Toyota is set to unveil a family of three concept cars that define the company’s vision for the future of mobility, where cars combine automated driving technology with artificial intelligence (AI) to estimate driver preferences and deliver maximum road safety.
The three vehicles – to be displayed at next week’s Tokyo Motor Show – are all with electric drivetrains and feature the AI Agent that enables them to understand and learn from people.
Toyota said the vehicles expand on the ideas presented with the ground-breaking four-seat Concept-i, which was developed with a focus on building an immersive user experience.
The Japanese carmaker has now added the Concept-i RIDE, a two-seat vehicle designed to deliver freedom of mobility for wheelchair users and the elderly, and the Concept-i WALK – a vehicle designed to enable free movement on footpaths and other walking areas.
Featuring the AI Agent technology, Toyota’s Concept-i is able to determine a driver’s emotion and level of alertness by reading expressions, actions and tone of voice.
According to the company, it estimates the driver’s preferences by comparing general information such as news on the web with information on individuals such as social media activity, GPS information, and conversation history in the car.
“Concept-i constantly monitors the driver’s condition and the car, enabling it to switch to automated driving if the driver is overcome by a dangerous or high-stress situation,” Toyota said in a statement.
“It will stimulate the senses to rouse drivers into an alert state when they feel drowsy, and help them feel more relaxed at times of higher stress.”
“It also creates an “emotion map” by periodically plotting the driver’s emotion and GPS data. By collecting data on individual emotions and using this information as big data, the Toyota Concept-i series can deliver fresh experiences by suggesting new, enjoyable routes as slight detours.”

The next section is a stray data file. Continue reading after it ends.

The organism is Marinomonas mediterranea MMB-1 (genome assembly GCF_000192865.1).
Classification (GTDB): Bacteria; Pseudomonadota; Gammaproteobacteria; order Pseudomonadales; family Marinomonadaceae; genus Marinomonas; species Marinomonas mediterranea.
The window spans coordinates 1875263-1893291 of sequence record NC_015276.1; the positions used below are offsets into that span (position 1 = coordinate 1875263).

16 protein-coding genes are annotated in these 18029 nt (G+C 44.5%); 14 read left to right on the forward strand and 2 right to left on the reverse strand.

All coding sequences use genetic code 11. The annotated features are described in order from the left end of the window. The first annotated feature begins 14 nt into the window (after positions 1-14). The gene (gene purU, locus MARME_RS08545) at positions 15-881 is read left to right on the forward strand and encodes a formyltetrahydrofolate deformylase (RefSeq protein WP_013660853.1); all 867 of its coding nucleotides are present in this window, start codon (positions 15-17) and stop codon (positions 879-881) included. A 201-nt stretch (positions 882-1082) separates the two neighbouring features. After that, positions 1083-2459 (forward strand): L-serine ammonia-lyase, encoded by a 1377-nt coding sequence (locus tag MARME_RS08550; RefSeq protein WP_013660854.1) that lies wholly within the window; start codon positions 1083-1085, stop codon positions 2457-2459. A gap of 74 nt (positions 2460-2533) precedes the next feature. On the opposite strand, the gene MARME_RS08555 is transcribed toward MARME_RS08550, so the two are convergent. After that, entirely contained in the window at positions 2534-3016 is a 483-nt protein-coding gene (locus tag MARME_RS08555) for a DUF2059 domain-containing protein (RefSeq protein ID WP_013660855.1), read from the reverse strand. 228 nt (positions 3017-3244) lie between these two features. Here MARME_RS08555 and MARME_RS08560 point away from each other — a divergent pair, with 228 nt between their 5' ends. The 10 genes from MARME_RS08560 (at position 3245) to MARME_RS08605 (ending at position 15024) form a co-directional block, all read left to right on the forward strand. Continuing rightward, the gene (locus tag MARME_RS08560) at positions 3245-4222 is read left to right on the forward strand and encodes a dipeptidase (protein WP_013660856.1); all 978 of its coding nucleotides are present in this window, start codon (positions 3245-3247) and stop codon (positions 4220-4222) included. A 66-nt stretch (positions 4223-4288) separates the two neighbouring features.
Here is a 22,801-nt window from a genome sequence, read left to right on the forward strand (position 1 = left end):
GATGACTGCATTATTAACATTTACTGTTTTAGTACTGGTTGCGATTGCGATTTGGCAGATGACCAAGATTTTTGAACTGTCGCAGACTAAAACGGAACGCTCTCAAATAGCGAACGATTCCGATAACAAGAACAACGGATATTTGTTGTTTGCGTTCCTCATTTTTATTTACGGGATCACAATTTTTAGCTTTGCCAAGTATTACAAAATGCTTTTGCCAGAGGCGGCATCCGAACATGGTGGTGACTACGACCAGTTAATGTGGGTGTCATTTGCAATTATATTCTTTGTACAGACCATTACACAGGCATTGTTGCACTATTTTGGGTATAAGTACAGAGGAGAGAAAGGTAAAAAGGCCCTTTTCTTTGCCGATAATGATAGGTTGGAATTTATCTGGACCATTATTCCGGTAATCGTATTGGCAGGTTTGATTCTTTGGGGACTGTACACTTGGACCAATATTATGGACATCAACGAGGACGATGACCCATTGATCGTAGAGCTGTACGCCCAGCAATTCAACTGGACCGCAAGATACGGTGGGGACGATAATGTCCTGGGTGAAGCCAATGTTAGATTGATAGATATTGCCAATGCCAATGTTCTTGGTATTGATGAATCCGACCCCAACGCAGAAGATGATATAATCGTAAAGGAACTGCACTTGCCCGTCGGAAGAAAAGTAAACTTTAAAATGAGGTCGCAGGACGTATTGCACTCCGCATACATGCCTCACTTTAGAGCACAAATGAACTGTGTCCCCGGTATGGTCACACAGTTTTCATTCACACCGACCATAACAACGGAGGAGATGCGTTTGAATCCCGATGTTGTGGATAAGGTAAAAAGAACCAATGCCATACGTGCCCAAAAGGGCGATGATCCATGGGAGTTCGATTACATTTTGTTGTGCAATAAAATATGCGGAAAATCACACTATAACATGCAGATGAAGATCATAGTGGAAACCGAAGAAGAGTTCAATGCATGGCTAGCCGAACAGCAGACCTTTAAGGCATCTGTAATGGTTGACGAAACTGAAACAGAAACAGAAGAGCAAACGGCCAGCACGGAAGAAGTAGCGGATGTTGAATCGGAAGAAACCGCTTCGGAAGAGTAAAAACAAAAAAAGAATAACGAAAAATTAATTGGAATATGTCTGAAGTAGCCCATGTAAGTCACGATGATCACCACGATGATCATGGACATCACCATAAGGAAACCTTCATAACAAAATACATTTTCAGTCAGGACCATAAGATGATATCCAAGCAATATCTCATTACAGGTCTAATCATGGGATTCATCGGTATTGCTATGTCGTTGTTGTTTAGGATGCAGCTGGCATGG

Toyota said the Concept-i RIDE, which features gull-wing doors, is equipped with an electric universal sliding seat and a joystick to achieve user-friendly operation with a range of 100-150km.
“Opening and closing of the gull-wing door supports loading and unloading of a wheelchair while an electric seat slides to the entrance for easy transfer between a wheelchair and the car. The wheelchair can be easily stored in the rear section,” reads the statement.
“A joystick eliminates steering wheel, accelerator and brake pedals, making the vehicle easy to use by almost anyone. The compact vehicle size enables wheelchair users to park in regular single-vehicle spaces.”
Designed for use in areas used by pedestrians, the Toyota Concept-i WALK has cruising range of 10-20km and offers short-distance movement such as between sightseeing spots.
The easy-to-operate vehicle features three wheels, a wheelbase variable mechanism and a low floor, enabling people to get on and off easily.
“Conversation with the Agent and data obtained from sensors in the handles. If the vehicle senses danger while moving, it will warn the driver and take avoidance measures,” it says in the statement.
Toyota plans to carry out road tests of vehicles featuring some of the Concept-i functions in Japan by 2020.